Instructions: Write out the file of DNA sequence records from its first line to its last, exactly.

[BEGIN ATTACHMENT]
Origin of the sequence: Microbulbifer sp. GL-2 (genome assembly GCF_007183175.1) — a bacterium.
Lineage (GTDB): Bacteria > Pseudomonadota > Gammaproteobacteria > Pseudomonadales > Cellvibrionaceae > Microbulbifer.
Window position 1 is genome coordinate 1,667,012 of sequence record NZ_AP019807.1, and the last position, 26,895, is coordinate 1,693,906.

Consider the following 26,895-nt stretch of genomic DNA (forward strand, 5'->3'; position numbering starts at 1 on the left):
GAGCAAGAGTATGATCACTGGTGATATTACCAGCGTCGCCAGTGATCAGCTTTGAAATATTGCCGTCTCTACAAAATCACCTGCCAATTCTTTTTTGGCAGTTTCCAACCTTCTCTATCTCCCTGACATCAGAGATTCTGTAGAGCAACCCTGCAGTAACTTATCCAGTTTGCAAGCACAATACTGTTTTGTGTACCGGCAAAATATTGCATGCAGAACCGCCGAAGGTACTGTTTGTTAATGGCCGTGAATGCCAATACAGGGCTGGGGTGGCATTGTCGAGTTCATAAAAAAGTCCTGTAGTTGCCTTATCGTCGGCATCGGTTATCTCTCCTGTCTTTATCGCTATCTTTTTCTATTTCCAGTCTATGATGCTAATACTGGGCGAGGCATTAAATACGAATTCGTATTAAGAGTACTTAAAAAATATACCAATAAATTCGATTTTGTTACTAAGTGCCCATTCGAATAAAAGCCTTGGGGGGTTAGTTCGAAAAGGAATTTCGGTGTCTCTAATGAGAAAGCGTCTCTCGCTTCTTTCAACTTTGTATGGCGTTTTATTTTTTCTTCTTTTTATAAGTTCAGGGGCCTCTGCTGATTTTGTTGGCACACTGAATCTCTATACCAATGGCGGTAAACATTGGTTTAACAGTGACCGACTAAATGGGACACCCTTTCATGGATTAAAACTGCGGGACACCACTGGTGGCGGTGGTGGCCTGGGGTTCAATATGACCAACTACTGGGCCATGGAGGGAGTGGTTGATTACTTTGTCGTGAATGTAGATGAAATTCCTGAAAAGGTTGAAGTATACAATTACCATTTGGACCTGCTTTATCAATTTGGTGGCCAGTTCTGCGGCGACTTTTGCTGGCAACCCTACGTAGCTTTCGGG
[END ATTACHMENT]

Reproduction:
Origin of the sequence: Microbulbifer sp. GL-2 (genome assembly GCF_007183175.1) — a bacterium.
Lineage (GTDB): Bacteria > Pseudomonadota > Gammaproteobacteria > Pseudomonadales > Cellvibrionaceae > Microbulbifer.
Window position 1 is genome coordinate 1,667,012 of sequence record NZ_AP019807.1, and the last position, 26,895, is coordinate 1,693,906.

Consider the following 26,895-nt stretch of genomic DNA (forward strand, 5'->3'; position numbering starts at 1 on the left):
GAGCAAGAGTATGATCACTGGTGATATTACCAGCGTCGCCAGTGATCAGCTTTGAAATATTGCCGTCTCTACAAAATCACCTGCCAATTCTTTTTTGGCAGTTTCCAACCTTCTCTATCTCCCTGACATCAGAGATTCTGTAGAGCAACCCTGCAGTAACTTATCCAGTTTGCAAGCACAATACTGTTTTGTGTACCGGCAAAATATTGCATGCAGAACCGCCGAAGGTACTGTTTGTTAATGGCCGTGAATGCCAATACAGGGCTGGGGTGGCATTGTCGAGTTCATAAAAAAGTCCTGTAGTTGCCTTATCGTCGGCATCGGTTATCTCTCCTGTCTTTATCGCTATCTTTTTCTATTTCCAGTCTATGATGCTAATACTGGGCGAGGCATTAAATACGAATTCGTATTAAGAGTACTTAAAAAATATACCAATAAATTCGATTTTGTTACTAAGTGCCCATTCGAATAAAAGCCTTGGGGGGTTAGTTCGAAAAGGAATTTCGGTGTCTCTAATGAGAAAGCGTCTCTCGCTTCTTTCAACTTTGTATGGCGTTTTATTTTTTCTTCTTTTTATAAGTTCAGGGGCCTCTGCTGATTTTGTTGGCACACTGAATCTCTATACCAATGGCGGTAAACATTGGTTTAACAGTGACCGACTAAATGGGACACCCTTTCATGGATTAAAACTGCGGGACACCACTGGTGGCGGTGGTGGCCTGGGGTTCAATATGACCAACTACTGGGCCATGGAGGGAGTGGTTGATTACTTTGTCGTGAATGTAGATGAAATTCCTGAAAAGGTTGAAGTATACAATTACCATTTGGACCTGCTTTATCAATTTGGTGGCCAGTTCTGCGGCGACTTTTGCTGGCAACCCTACGTAGCTTTCGGG